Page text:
cabins one-roomed weatherboard structures were arranged so as to form a
semi-circle. There was a wide tree-lined road leading from the master’s
home to these cabins.

Furnishings of each cabin consisted of one or two benches, a bed, and a
few cooking utensils. These were very crude, especially the beds. Some
of them had four posts while the ends of others were nailed to the
walls. All lumber used in their construction was very heavy and rough.
Bed springs were unheard of–wooden slats being used for this purpose.
The mattresses were large ausenberg bags stuffed to capacity with hay,
straw, or leaves. Uncle Mose told about one of the slaves, named Ike,
whose entire family slept on bare pine straw. His children were among
the fattest on the plantation and when Colonel Davis tried to make him
put this straw in a bag he refused claiming that the pine needles kept
his children healthy.

The floors and chimneys on the Davis Plantation were made of wood and
brick instead of dirt and mud as was the case on many of the other
surrounding plantations. One window (with shutters instead of window
panes) served the purpose of ventilation and light. At night pine knots
or candles gave light. The little cooking that the slaves did at home
was all done at the open fireplace.

Near the living quarters was a house known as the “chillun house.” All
children too young for field work stayed at this house in the care of
the older slave women. There was no hospital building on the premises.
The sick had to remain in their individual cabins where they too were
cared for by slaves too old for field work.

Only one family lived in a cabin. Mose’s mother and father each had a
separate cabin. He did not explain the reason for this but said that he
was made to live in his father’s cabin. Whenever he could, (usually when
his father was away with the Colonel for a day or two) he stayed in his
mothers cabin. “The only difference between the houses we lived in
during slavery and those that some of us live in now who said is that we
had more room there than we have now.” He says that even the community
cook house was larger than some of the living quarters of today. All
cabins were white washed the same as the other buildings on the
plantation, and the occupants were required to keep the interiors and
the surrounding clean at all times. The overseer’s cabin was located a
short distance away from the slave cabins, so that it would be easier
for him to keep check on his charges.”

[Mose Davis, Part I, Georgia]

“Slaves lived in log cabins what had red mud daubed in de cracks ‘twixt
de logs. De roofs was made out of boards what had so many cracks ‘twixt
’em, atter a few rains made ’em swink (shrink), dat us could lay in bed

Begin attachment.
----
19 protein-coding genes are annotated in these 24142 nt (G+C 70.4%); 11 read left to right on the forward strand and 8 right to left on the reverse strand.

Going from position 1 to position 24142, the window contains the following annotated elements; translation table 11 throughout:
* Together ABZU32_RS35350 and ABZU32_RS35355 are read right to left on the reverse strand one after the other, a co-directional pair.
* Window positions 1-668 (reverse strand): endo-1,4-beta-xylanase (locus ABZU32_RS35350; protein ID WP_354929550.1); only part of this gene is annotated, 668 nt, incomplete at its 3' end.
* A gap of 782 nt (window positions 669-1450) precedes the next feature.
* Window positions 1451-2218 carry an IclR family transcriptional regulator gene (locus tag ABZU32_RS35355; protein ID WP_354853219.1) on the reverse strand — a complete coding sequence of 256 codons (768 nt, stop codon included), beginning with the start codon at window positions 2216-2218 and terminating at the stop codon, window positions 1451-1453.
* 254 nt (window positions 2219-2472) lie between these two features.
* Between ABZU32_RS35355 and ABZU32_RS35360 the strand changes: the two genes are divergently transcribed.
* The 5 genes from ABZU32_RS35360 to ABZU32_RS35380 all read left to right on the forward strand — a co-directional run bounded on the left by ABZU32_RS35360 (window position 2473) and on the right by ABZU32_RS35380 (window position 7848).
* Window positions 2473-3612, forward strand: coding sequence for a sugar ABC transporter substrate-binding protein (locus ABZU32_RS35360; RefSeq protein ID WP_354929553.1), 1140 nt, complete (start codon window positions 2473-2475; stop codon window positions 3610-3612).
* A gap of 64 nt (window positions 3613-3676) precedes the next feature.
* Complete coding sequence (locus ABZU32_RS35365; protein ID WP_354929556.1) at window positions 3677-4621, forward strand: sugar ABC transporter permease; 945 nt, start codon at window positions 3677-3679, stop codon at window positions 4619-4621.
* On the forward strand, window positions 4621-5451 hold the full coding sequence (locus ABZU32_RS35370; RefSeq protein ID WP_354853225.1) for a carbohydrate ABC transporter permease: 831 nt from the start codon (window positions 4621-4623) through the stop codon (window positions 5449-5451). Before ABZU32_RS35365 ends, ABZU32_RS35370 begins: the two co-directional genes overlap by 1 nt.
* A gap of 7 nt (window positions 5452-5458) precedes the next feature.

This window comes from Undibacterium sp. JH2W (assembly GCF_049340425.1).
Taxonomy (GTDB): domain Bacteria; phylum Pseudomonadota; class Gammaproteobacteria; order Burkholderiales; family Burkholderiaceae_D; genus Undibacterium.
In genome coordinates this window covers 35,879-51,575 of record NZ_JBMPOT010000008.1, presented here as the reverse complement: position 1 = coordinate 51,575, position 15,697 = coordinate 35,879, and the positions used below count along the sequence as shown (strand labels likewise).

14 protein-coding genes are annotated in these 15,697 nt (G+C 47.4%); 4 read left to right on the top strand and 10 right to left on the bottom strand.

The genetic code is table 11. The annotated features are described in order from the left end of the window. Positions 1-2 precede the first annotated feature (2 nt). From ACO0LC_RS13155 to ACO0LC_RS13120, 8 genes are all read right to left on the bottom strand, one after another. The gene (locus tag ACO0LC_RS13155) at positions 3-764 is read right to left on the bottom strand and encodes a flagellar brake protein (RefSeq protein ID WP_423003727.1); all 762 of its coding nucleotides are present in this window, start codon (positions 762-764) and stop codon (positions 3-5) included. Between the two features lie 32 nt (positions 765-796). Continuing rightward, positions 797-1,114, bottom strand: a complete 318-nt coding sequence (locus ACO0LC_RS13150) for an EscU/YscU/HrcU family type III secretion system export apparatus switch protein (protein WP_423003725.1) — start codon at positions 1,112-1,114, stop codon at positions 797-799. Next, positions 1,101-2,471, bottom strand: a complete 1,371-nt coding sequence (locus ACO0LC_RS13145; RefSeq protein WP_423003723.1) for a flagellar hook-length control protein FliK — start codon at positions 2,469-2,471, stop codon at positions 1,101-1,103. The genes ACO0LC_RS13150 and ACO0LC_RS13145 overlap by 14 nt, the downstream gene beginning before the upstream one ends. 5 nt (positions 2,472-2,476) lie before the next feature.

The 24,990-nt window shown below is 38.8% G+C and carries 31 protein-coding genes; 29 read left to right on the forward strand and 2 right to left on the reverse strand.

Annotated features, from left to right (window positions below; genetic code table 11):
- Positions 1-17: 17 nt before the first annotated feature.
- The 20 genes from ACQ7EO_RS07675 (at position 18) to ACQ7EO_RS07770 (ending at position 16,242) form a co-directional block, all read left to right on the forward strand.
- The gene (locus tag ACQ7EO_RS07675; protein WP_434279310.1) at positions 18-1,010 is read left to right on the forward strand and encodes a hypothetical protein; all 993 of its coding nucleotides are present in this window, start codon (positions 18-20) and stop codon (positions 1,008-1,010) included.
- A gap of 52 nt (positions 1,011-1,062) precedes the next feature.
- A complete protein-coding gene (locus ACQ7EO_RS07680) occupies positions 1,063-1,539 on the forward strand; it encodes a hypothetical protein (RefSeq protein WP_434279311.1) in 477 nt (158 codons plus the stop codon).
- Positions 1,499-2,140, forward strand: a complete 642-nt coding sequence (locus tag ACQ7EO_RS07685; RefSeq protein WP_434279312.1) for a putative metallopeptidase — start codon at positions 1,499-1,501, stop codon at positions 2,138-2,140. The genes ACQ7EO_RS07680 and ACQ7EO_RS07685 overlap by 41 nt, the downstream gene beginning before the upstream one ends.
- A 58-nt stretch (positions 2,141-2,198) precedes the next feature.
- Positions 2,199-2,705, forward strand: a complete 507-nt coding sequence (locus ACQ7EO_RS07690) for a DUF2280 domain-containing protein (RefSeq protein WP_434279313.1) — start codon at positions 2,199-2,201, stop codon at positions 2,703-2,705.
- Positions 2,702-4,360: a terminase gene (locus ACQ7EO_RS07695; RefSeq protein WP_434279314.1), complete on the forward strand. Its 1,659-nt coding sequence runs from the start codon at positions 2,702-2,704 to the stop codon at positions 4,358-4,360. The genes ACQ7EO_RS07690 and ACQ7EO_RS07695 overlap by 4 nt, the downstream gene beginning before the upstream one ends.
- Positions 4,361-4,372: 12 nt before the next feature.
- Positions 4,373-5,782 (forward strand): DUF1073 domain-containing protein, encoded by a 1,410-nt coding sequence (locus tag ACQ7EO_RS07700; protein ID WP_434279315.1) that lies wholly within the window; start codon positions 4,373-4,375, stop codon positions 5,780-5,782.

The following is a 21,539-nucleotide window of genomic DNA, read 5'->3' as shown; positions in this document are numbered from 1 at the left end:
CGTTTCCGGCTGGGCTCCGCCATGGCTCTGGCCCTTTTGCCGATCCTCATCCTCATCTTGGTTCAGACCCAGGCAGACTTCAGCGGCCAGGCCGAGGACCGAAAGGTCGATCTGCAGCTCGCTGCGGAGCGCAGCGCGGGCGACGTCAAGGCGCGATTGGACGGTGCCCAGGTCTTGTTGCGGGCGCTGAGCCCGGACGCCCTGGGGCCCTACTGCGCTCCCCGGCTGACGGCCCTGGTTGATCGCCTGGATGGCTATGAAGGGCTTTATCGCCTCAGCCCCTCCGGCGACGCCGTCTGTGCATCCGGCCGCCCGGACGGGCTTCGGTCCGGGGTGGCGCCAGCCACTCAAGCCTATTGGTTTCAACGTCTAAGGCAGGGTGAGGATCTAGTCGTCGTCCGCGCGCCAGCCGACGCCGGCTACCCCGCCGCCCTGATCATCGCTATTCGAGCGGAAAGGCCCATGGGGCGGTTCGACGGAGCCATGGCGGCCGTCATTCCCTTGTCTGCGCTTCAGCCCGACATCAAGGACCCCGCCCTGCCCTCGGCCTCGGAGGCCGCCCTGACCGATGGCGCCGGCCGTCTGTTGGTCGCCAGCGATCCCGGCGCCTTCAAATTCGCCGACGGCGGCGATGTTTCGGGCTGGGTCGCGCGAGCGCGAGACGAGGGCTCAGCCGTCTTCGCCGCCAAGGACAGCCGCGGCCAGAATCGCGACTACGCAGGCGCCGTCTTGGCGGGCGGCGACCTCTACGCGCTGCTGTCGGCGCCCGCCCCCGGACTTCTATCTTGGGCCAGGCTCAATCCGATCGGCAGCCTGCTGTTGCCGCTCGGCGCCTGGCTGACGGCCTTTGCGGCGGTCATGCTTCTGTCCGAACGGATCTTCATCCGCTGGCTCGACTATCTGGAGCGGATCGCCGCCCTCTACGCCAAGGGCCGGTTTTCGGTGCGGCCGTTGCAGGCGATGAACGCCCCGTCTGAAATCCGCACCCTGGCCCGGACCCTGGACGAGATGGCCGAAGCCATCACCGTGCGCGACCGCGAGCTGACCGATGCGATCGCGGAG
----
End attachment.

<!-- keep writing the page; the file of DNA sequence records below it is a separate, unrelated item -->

and see de stars through dem big holes. Even if us did have leaky
houses, folkses didn’t git sick half as much as dey does now. Our
homemade beds was made out of rough planks nailed to high poles;
leastways de poles was high for de headpieces, and a little lower for de
footpieces. For most of dem beds, planks was nailed to de wall for one
long side and dere was two laigs to make it stand straight on de other
long side. Dey never seed no metal springs dem days but jus’ wove cords
back and forth, up and down and across, to lay de mattress on. I never
seed no sto’-bought bed ’til atter I was married. Bedticks was made out
of homespun cloth stuffed wid wheatstraw, and sometimes dey slept on rye
or oatstraw. Pillows was stuffed wid hay what had a little cotton mixed
in it sometimes. Atter a long day of wuk in de fields, nobody bothered
’bout what was inside dem pillows. Dey slept mighty good lak dey was.
Dey fixed planks to slide across de inside of de holes dey cut out for
windows. De doors swung on pegs what tuk de place of de iron hinges dey
uses dese days. Dem old stack chimblies was made out of sticks and red
mud.”

[Bennie Dillard, Part I, Georgia]

“The cabins that the slaves occupied were located on one section of the
plantation known as the “quarters.” These dwellings were crude
one-roomed structures usually made from logs. In order to keep the
weather out mud was used to close the openings between the logs. In
most instances the furnishing of a cabin was complete after a bed, a
bench (both of which were made by the slave) and a few cooking utensils
had been placed in it. As there were no stoves for slave use all cooking
was done at the fireplace, which, like the chimney, was made of mud and
stones. One or two openings served the purpose of windows, and shutters
were used instead of glass. The mattresses on which they slept were made
from hay, grass or straw. When a light was needed a tallow candle or a
pine knot was lighted.”

[George Eason, Part I, Georgia]

“Our log cabins what us lived in was daubed inside and out wid mud to
keep out bad weather. Our beds was held together by cords what was
twisted evvy which way. You had to be mighty careful tightenin’ dem
cords or de beds was liable to fall down. Us slept on wheat straw
mattresses and had plenty of good warm quilts for kiver.”

[Callie Elder, Part I, Georgia]

“There were two one-roomed cabins located directly behind the four-roomed